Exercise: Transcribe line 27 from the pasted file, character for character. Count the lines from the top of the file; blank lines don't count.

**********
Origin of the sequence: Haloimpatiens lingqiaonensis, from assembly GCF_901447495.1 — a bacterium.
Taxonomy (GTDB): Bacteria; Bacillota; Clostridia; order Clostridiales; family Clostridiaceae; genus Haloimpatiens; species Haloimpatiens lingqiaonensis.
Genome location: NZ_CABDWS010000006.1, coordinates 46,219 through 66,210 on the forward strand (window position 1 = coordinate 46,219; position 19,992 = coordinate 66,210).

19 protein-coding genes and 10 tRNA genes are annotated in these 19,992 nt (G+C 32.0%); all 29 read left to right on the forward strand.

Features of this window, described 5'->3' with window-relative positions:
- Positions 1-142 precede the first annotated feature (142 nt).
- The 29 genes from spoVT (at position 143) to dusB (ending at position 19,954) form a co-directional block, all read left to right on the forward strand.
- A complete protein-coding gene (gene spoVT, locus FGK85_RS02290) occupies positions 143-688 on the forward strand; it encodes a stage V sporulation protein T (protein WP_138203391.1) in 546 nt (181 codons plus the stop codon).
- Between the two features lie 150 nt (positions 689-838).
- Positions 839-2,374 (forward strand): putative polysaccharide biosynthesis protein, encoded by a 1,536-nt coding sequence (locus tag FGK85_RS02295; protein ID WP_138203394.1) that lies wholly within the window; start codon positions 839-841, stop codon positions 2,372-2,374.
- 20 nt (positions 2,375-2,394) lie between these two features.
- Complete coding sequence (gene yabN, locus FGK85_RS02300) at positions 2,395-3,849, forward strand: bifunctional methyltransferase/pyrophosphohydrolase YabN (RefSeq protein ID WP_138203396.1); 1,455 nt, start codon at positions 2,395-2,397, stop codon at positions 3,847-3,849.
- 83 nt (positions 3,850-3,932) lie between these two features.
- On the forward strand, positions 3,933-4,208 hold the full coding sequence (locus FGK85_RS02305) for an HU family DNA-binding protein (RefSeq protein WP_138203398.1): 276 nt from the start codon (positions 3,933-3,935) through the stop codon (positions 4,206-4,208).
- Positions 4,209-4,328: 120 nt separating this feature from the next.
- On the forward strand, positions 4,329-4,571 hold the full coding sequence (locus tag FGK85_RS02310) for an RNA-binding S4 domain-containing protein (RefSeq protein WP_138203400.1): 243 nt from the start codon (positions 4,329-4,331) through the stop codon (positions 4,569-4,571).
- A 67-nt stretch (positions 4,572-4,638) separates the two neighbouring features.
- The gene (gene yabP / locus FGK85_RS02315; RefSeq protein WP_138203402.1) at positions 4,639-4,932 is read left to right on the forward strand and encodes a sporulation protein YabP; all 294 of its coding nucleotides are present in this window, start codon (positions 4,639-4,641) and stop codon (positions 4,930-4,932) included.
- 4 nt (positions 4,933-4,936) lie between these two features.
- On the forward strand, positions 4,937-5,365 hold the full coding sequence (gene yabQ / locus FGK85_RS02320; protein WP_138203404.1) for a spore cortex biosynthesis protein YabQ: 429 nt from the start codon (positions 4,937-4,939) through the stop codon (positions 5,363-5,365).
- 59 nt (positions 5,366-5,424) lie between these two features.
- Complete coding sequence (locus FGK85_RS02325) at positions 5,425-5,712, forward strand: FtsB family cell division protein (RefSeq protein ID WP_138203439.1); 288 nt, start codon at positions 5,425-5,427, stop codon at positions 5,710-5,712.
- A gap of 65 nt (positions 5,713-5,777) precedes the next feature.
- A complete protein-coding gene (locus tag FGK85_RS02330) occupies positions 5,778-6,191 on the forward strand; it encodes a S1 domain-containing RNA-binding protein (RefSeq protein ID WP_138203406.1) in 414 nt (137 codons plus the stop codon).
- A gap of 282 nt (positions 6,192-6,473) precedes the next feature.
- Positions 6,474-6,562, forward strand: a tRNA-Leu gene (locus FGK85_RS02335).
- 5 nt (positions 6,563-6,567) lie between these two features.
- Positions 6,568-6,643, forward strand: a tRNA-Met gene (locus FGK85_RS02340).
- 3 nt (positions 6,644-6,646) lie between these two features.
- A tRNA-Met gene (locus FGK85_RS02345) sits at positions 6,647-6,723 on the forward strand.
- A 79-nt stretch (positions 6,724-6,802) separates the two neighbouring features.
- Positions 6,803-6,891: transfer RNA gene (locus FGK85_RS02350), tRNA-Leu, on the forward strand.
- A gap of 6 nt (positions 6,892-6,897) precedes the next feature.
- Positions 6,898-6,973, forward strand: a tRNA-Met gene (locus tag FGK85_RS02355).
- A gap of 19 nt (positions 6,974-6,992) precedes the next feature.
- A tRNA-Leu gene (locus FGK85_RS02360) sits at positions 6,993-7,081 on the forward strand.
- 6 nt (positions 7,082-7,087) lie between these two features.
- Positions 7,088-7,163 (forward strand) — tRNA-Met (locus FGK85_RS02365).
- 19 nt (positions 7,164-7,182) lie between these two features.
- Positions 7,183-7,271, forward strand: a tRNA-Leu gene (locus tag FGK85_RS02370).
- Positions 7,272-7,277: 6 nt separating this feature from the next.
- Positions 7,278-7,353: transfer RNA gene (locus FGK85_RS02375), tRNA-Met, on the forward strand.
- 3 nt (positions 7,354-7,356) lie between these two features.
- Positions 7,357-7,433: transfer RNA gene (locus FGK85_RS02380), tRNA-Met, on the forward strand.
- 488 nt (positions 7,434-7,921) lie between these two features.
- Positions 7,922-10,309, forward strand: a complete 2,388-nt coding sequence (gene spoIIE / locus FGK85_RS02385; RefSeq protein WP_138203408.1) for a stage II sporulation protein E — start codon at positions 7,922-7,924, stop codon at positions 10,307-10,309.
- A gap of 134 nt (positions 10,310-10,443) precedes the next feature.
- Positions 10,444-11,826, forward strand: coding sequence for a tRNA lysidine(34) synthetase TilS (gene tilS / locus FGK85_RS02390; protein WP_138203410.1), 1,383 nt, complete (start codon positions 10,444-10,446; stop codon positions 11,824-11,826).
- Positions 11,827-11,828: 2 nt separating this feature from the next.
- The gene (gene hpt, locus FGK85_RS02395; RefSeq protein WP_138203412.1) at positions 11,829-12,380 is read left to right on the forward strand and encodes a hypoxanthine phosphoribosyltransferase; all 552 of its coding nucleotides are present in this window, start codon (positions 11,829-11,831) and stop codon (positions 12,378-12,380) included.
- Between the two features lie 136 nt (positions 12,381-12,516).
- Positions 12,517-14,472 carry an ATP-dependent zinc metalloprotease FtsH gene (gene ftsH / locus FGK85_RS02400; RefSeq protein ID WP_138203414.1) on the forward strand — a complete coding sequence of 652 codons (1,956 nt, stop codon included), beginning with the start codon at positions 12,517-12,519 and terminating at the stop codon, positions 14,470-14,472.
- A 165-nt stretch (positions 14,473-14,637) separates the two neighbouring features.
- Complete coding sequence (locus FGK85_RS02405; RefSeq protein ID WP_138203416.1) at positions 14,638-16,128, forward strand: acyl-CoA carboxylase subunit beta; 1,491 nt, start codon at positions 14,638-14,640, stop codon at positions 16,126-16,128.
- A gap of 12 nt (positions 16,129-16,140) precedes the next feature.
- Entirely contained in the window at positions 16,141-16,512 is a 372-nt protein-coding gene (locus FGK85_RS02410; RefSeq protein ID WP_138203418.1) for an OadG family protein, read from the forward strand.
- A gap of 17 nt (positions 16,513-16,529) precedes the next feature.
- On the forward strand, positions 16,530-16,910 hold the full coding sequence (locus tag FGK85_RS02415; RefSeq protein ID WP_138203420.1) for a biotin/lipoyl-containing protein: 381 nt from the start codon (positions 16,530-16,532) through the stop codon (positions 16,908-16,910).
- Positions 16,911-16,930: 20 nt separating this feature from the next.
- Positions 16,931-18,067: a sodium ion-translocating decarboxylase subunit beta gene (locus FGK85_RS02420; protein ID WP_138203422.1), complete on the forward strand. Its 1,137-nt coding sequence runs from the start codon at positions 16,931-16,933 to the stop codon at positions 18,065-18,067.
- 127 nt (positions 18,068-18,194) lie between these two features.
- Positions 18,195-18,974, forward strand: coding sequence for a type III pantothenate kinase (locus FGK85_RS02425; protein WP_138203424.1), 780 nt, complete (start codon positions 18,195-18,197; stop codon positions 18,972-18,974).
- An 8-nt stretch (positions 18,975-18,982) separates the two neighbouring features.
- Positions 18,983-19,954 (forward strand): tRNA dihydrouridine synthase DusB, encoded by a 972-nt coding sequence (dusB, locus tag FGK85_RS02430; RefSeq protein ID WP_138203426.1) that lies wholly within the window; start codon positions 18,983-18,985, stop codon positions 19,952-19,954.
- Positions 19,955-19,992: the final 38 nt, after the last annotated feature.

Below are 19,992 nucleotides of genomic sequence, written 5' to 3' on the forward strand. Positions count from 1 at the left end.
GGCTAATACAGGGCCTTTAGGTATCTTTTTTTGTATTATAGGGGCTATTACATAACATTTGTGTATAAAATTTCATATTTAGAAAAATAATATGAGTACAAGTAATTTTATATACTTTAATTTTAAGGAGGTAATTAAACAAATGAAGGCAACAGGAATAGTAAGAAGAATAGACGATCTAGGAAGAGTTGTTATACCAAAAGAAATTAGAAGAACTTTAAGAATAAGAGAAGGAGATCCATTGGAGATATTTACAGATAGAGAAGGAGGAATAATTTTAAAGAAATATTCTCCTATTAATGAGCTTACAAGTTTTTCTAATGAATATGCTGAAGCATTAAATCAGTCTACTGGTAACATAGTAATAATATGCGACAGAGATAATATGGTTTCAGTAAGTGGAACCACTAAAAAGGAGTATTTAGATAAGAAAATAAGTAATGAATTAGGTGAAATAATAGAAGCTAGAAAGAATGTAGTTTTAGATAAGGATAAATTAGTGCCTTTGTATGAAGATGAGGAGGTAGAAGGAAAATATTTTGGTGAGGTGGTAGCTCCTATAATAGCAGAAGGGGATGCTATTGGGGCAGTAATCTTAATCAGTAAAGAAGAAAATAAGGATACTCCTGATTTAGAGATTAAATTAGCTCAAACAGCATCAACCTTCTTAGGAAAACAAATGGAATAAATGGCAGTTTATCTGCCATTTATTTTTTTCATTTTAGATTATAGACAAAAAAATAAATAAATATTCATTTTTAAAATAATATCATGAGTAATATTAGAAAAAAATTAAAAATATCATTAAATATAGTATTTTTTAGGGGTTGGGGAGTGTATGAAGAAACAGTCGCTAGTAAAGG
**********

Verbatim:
- 5 nt (positions 6,563-6,567) lie between these two features.